After a lackluster second entry the gang that brought us “Feast” is back in top form with the third chapter of the trilogy-- a relatively brief entry that hits the ground running and made me realize “Feast II” was the breather and connective tissue we needed for an admittedly bizarre and kick ass sequel/possible finale. A few of the things set up in part two pay dividends in this entry—such as alien hybrids and pipes through the head—but a lot of the unexpected rears it’s head.
Doing their level best to survive the onslaught that started at the end of the last film our motley gang nails a few beasts then hole up in the town jail they tried unsuccessfully to occupy in the previous film. Therein they meet a survivalist named Shitkicker (John Allen Nelson, sublime) before things turn ugly and they vow to take the fight to the creatures. The gang befriends and escape to the sewers with a prophet named Short Bus Gus, who may or may not be able to control and communicate with the aliens.
In order to avoid spoiling a few truly great surprises I’ll tell you that a bizarre subculture exists down there in addition to the monsters and leave it at that, but I will tell you that the humor while keeping with the grand tradition of being “so not right” is actually funny again. My least favorite joke from the second film where a guy named Greg Swank sacrifices a baby to save himself has a long, irony laden and pretty damn funny pay-off where Greg lives through most of this film with a pipe sticking through his head and he’s disoriented, all his dialogue is unintelligible and subtitled and he thinks the surviving midget luchador from the last film is the baby he killed and this is his shot at redemption.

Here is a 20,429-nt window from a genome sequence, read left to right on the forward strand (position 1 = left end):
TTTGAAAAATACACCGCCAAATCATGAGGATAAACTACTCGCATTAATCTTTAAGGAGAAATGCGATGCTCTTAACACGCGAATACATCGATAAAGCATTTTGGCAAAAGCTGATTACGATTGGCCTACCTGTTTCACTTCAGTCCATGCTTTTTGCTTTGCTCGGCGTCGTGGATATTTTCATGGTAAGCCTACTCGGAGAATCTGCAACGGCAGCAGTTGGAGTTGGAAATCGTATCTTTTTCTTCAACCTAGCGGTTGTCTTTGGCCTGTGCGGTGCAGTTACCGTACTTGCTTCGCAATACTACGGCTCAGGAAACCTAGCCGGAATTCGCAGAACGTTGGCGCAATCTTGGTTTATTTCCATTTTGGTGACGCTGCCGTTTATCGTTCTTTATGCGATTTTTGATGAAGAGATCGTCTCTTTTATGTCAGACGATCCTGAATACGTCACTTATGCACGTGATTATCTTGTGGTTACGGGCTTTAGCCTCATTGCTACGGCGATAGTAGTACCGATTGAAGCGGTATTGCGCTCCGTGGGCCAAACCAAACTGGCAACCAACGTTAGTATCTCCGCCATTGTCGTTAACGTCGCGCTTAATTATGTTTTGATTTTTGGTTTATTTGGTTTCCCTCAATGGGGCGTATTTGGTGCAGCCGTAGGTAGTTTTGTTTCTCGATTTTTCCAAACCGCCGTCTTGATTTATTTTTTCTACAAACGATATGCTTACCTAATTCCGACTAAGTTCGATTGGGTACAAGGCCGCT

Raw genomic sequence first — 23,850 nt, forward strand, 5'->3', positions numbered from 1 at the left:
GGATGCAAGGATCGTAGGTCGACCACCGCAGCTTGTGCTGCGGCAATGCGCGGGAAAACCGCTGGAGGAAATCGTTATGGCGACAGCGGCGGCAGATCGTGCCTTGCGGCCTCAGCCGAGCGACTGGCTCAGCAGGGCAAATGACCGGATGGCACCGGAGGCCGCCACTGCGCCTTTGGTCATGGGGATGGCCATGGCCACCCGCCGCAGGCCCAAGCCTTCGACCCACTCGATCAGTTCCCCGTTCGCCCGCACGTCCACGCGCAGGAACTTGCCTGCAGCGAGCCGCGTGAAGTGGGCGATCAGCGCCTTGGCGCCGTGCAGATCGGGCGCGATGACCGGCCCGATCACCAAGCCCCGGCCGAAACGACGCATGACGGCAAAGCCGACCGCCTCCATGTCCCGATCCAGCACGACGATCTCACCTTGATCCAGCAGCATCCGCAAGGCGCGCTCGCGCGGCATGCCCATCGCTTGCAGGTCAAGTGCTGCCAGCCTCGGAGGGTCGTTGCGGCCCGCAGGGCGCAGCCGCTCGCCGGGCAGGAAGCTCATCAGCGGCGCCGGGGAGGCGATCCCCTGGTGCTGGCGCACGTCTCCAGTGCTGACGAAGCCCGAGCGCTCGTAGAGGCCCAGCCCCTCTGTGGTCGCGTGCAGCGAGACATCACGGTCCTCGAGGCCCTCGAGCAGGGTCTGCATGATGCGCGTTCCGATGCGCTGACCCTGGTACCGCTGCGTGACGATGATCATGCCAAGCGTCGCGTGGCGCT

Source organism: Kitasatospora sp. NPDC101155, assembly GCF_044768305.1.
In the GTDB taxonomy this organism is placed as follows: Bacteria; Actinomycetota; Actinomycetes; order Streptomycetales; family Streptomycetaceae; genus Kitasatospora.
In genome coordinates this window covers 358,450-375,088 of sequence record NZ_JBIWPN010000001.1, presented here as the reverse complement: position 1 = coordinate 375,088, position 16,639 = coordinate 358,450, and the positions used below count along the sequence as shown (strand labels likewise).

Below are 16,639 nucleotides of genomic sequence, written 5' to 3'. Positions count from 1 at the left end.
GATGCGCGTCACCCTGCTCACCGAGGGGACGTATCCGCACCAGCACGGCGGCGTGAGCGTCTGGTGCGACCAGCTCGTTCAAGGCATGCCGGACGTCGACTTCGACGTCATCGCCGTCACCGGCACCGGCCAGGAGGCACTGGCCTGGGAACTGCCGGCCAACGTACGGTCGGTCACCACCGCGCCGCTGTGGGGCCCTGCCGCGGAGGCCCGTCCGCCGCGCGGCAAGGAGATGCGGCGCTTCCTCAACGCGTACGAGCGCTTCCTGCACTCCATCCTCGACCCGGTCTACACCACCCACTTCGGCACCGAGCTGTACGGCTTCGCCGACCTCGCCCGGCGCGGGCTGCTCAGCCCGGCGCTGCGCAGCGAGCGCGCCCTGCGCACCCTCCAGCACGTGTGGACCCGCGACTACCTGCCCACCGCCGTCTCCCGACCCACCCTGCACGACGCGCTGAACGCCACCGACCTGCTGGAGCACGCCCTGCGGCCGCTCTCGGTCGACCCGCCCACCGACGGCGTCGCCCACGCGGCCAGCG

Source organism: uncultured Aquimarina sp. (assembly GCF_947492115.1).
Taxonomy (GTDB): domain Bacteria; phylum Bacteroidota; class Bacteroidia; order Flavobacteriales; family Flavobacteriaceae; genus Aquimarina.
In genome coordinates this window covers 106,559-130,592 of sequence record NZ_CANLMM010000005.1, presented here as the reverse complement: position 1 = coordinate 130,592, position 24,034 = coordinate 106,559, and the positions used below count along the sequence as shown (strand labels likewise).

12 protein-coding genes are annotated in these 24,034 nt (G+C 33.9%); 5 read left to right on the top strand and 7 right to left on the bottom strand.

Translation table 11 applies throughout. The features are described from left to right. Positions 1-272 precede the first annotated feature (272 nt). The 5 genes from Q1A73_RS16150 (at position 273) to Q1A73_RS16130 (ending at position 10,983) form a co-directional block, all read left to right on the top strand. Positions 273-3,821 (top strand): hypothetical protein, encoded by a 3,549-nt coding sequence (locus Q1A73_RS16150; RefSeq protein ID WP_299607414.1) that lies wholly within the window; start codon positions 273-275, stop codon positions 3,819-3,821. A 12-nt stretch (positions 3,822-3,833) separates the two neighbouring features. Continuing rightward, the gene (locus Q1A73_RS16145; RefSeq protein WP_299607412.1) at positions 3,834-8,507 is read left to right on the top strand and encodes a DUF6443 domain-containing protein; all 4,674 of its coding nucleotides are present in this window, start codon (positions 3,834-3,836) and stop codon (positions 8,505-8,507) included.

When I saw “Feast” in 2005 I admired the scene where a soldier was allowed to drink for free at the bar because the bartender was a World War II vet and respected what he did, it was a nice touch that felt pretty wholesome and American. The movie also had a kid getting eaten, old people getting interrogated and blown up and it was just good gruesome fun that embraced being an old fashioned bloody ass, bloody entertaining piece of joy. It also had some pathos to it, as one woman fights to survive to care for another’s child, two brothers band together to live, people had their reasons for wanting to survive and some did. It’s not easy to see that current going through the films but it is there.
Writers Patrick Melton and Marcus Dunstan like to keep you on your toes with some truly bizarre and unpredictable shit, but one of the surprising things they do is offer up a sense of fairness and balance. Things don’t always end happily for everyone as wars don’t always let heroes choose to die in a manner that befits them, but they see to it that those who deserve it and act selfishly find a way to meet their doom with unusually healthy doses of irony and agony.
About the only real negative I can say about the film is there is an extended strobe-lit sequence that stands in for the jarring shaky cam work of the first as far as bad directorial choices go and it’s frankly pretty damn irritating. That being said, I can pretty much eat the rest of this shit up.